Kewaunee City Hall has reopened to the public after being closed for just over a year.
Mayor Jason Jelinek released this statement on Wednesday (March 24):
Due to the significantly lower amount of COVID-19 cases in our County, I am directing that the City Hall and other City facilities be open to the public effective immediately. This will also mean that the Common Council and City sub-committees may attend in-person meetings at City Hall. We will continue to offer the option of attending meetings virtually for those who cannot or will not attend in person.
We are still in the midst of a deadly global pandemic. Whenever possible, you should limit your exposure by making utility payments through alternative means – direct payment plan (very easy, and saves time!), mail, internet, and our drop box which is located just outside of City Hall. Please make other payments by mail or drop box such as dog licenses, parking tickets, etc.
I want to thank the public for your patience as all of us have been struggling for some sense of normalcy during this global pandemic. We are not there yet, but I think we are seeing a light at the end of this long tunnel. Thank you and stay safe!
The state Department of Health Services count of Kewaunee County positive tests has actually decreased since March 6, when its daily report listed 2,413 cases since statistics were first released starting in March 2020.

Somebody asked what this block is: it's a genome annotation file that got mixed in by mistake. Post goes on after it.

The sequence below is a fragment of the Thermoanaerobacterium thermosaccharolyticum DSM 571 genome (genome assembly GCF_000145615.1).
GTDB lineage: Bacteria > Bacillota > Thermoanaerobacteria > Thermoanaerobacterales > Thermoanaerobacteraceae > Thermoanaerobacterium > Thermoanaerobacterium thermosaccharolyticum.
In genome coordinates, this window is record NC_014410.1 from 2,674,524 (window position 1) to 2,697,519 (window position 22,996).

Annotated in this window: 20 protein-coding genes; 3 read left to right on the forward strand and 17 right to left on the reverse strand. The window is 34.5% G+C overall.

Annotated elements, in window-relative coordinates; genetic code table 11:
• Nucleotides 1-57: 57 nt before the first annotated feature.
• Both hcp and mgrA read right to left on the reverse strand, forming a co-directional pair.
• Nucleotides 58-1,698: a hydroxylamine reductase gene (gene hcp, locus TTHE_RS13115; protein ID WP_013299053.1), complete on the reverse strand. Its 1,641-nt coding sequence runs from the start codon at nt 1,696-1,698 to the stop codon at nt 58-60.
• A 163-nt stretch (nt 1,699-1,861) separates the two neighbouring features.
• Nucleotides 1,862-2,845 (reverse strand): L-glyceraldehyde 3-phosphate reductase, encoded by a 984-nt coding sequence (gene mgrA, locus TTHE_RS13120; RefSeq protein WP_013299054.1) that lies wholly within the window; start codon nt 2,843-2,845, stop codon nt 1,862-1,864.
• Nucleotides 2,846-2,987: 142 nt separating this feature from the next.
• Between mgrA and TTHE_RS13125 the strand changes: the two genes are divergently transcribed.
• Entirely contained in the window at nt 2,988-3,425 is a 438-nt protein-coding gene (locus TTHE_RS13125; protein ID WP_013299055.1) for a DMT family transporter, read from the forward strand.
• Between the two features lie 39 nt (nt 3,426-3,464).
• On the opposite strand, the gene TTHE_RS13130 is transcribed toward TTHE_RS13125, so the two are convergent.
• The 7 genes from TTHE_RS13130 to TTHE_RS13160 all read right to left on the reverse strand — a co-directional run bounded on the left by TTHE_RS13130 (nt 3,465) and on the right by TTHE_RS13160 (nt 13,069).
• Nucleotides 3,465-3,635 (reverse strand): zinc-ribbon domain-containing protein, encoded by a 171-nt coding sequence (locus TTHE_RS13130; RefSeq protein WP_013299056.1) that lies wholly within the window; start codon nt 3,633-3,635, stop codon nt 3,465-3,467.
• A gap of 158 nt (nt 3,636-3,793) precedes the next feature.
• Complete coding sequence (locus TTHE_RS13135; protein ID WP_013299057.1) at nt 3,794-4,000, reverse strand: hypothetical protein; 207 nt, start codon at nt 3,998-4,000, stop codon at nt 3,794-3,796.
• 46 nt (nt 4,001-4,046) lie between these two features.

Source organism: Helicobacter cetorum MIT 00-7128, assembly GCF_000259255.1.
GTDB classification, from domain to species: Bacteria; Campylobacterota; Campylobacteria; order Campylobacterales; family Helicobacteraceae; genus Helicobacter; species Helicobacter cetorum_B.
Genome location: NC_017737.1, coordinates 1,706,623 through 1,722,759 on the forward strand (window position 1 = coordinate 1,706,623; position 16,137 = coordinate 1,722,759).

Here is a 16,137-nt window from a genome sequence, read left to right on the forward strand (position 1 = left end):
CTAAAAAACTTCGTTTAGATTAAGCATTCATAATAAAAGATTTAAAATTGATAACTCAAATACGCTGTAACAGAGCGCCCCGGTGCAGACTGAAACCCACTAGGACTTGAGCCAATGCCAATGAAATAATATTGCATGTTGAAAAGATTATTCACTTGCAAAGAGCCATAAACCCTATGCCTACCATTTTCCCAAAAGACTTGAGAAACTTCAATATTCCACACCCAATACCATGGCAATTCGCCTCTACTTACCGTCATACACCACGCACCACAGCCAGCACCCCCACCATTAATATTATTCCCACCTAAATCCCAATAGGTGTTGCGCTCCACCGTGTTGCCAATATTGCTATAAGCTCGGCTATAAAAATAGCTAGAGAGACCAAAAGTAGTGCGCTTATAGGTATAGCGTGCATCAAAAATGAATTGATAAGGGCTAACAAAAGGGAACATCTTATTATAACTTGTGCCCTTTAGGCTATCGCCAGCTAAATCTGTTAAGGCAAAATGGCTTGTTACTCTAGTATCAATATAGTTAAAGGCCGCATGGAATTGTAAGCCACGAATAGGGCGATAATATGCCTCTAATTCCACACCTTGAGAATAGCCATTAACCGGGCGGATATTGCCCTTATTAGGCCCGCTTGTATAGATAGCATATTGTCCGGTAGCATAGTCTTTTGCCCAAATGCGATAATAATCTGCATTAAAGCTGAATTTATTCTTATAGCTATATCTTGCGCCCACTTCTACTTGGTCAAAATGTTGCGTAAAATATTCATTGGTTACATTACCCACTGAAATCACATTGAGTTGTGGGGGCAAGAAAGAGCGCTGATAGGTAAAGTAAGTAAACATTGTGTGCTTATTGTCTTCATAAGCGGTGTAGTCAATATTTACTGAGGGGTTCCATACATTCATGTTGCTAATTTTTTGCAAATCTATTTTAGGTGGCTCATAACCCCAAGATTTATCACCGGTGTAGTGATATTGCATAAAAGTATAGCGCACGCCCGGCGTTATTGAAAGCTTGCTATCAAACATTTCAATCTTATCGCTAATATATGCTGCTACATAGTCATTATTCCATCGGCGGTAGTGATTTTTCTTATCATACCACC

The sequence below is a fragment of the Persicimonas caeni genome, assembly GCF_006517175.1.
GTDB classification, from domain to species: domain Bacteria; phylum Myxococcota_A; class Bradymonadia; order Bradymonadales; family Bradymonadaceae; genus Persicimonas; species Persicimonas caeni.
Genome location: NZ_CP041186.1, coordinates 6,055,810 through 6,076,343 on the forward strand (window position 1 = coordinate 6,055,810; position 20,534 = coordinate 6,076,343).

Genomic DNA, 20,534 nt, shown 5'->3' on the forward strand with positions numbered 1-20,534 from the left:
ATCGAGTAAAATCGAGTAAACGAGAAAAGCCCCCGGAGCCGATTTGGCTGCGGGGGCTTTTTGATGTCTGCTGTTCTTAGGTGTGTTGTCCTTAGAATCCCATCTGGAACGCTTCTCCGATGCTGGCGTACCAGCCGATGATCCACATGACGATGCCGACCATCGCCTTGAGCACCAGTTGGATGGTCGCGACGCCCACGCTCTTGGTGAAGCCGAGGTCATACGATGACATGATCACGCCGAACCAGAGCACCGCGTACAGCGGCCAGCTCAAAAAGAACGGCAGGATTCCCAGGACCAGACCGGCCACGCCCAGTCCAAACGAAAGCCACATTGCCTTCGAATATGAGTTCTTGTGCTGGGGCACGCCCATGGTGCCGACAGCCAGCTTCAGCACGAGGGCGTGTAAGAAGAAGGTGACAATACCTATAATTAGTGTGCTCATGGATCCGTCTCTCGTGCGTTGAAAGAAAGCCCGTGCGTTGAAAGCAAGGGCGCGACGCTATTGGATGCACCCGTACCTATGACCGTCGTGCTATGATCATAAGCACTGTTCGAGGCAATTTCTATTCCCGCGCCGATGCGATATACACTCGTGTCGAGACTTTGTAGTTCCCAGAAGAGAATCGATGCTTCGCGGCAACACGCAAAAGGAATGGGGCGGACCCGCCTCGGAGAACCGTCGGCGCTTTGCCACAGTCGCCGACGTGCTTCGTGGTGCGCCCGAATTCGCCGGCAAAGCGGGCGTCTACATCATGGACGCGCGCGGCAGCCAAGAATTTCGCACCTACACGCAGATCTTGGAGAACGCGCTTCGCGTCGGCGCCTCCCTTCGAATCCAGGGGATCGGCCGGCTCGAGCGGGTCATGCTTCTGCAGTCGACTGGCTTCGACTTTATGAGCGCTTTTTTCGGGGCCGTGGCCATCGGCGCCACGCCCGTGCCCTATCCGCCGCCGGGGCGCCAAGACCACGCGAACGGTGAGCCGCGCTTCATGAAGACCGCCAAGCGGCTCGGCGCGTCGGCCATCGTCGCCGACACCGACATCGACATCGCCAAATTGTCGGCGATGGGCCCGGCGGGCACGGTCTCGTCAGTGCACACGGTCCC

As of Thursday (March 25), the state claimed 2,351 positive tests from Kewaunee County, and 24 total deaths.
A note on the DHS website explains the discrepancy saying, “In recent weeks, DHS has been able to ramp up data quality assurance efforts in the Wisconsin Electronic Disease Surveillance System (WEDSS), which includes correcting case status from “confirmed” or “probable” where appropriate, ensuring completeness of data fields, and reducing unknowns.”
The state report has consistently lagged behind Kewaunee County Public Health, which listed 2,548 total positives as of Thursday. That includes just seven active cases with no current hospitalizations for COVID-19 symptoms.